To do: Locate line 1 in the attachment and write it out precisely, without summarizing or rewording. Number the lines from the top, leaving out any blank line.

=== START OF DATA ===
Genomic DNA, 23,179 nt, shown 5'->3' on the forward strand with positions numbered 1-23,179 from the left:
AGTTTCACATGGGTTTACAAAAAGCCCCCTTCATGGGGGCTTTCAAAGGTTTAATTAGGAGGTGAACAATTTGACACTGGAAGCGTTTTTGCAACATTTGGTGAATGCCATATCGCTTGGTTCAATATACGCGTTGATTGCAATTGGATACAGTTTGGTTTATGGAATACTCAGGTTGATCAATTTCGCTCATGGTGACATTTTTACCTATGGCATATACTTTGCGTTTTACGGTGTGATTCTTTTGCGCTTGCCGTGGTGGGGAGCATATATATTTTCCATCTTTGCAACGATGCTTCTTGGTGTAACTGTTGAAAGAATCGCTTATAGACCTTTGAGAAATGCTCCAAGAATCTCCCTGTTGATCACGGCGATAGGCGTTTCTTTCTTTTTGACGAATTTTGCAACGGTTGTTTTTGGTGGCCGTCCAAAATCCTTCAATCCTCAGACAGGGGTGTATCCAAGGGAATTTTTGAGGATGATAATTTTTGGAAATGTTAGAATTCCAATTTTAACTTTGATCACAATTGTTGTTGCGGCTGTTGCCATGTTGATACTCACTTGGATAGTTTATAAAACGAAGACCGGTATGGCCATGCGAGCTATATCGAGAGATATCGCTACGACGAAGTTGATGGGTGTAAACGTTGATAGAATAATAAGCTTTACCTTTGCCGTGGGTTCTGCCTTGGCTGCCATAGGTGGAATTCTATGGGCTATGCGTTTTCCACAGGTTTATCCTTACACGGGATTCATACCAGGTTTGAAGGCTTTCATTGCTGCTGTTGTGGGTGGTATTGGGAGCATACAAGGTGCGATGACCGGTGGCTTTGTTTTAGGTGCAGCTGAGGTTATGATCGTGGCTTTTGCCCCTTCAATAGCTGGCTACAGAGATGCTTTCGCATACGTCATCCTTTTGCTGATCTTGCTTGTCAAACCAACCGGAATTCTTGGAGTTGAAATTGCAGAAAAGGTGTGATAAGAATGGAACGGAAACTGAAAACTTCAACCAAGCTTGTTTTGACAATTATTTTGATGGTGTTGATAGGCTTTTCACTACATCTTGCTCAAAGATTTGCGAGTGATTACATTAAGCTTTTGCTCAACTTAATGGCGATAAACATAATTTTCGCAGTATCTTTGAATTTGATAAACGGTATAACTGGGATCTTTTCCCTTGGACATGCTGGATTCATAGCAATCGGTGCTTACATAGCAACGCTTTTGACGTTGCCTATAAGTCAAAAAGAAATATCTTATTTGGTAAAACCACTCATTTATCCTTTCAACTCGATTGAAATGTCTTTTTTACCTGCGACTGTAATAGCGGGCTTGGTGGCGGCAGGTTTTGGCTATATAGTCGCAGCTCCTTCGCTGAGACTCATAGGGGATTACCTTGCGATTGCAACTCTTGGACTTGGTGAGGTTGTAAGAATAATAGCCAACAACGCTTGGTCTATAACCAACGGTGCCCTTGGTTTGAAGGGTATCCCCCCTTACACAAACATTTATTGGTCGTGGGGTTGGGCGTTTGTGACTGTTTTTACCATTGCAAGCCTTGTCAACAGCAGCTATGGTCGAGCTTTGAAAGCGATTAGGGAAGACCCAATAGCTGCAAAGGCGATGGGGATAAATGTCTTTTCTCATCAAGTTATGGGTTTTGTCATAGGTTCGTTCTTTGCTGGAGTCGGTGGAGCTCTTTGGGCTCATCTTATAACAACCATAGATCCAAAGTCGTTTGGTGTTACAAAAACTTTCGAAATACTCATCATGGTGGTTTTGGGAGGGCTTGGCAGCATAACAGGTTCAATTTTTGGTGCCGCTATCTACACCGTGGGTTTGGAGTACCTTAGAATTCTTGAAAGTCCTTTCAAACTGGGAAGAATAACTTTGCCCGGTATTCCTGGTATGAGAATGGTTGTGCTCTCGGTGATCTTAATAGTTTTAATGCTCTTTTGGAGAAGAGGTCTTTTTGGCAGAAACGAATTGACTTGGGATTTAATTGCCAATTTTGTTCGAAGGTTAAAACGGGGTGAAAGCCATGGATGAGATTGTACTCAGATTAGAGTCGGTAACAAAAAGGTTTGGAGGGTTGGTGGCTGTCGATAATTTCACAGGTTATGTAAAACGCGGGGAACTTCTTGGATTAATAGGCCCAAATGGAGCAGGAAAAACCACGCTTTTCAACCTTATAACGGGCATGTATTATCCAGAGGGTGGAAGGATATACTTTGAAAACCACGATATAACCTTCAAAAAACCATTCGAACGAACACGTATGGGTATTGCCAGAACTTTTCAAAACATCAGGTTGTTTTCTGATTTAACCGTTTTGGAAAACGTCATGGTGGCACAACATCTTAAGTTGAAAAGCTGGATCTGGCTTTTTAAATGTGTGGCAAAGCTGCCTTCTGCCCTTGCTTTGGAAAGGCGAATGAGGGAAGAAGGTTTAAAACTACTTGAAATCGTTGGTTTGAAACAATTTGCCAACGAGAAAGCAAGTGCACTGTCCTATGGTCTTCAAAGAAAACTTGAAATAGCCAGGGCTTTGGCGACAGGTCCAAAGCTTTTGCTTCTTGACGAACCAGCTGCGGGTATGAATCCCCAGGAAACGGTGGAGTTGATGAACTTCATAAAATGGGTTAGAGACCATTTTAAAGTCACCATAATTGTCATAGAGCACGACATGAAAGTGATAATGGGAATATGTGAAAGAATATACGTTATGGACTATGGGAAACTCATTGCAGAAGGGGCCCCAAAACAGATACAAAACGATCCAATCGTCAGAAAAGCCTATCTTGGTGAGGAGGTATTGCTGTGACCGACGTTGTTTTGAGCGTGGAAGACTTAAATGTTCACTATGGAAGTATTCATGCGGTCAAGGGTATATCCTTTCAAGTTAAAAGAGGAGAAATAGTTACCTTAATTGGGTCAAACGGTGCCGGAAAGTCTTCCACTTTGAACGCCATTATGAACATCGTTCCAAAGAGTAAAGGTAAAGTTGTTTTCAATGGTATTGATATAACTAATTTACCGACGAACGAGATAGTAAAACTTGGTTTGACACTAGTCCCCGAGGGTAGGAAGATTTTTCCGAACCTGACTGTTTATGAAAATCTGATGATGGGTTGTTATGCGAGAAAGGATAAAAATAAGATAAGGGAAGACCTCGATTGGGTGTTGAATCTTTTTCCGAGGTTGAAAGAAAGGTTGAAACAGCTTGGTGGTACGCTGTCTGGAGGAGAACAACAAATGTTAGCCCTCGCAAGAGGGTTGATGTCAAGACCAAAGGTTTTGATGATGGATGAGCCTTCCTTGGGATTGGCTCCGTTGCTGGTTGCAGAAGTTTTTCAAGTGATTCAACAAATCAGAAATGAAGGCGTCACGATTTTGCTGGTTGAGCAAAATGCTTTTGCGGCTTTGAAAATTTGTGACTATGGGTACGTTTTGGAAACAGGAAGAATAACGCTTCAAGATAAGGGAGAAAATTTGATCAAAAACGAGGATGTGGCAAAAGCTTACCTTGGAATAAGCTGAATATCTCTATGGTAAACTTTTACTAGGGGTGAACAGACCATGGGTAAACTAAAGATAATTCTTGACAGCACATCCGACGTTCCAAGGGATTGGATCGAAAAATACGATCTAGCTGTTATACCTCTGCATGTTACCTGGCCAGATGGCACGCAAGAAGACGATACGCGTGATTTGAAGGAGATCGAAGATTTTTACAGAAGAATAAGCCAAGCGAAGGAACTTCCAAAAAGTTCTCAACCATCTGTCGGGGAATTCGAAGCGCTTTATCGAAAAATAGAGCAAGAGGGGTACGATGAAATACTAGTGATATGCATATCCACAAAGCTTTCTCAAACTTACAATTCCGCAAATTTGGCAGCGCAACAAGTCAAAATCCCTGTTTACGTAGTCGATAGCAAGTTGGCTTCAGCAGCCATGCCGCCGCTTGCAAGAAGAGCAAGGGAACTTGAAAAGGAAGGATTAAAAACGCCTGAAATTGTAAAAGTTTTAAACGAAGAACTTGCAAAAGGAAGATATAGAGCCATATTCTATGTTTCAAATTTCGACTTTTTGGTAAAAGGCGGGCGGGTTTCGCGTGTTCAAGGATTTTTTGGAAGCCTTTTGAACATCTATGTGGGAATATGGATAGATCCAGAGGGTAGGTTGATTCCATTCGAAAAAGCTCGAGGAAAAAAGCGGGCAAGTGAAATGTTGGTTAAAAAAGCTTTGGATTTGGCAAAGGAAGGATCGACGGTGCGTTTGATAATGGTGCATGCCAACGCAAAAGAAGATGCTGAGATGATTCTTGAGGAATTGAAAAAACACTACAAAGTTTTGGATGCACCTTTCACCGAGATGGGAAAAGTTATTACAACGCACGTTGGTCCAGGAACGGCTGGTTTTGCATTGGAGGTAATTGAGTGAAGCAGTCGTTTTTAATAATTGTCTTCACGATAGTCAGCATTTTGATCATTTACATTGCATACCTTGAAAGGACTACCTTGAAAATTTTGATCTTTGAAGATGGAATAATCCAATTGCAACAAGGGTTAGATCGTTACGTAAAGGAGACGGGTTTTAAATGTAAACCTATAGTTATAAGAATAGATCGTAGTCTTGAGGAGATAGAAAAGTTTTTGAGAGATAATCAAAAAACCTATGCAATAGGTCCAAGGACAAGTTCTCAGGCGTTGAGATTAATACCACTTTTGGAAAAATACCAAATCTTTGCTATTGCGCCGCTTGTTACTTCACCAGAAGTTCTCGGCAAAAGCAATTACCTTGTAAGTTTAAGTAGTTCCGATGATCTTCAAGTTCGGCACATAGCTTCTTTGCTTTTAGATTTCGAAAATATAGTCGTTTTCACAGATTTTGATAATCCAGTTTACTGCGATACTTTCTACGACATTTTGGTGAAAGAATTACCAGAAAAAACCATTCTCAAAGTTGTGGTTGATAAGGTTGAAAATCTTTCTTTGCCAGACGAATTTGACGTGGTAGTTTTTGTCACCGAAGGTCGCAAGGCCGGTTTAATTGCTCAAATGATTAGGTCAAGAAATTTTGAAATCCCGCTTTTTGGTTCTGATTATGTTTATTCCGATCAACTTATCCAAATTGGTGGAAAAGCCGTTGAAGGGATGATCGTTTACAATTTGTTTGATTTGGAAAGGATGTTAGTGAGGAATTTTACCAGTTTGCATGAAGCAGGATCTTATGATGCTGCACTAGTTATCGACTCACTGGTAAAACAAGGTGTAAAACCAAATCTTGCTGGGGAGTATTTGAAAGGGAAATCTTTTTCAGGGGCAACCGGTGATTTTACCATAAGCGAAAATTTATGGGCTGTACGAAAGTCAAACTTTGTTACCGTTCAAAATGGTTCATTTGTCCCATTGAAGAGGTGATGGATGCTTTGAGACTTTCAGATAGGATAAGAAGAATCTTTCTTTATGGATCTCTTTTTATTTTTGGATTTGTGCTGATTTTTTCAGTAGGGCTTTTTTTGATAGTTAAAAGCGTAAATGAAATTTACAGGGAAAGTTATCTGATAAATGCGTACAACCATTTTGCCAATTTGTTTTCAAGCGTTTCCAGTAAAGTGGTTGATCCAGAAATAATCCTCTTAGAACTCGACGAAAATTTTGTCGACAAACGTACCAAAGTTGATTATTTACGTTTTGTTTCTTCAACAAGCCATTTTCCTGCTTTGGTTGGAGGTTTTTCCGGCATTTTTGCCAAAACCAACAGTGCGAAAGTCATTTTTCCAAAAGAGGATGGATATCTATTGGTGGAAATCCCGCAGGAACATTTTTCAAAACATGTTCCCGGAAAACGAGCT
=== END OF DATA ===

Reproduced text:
Genomic DNA, 23,179 nt, shown 5'->3' on the forward strand with positions numbered 1-23,179 from the left: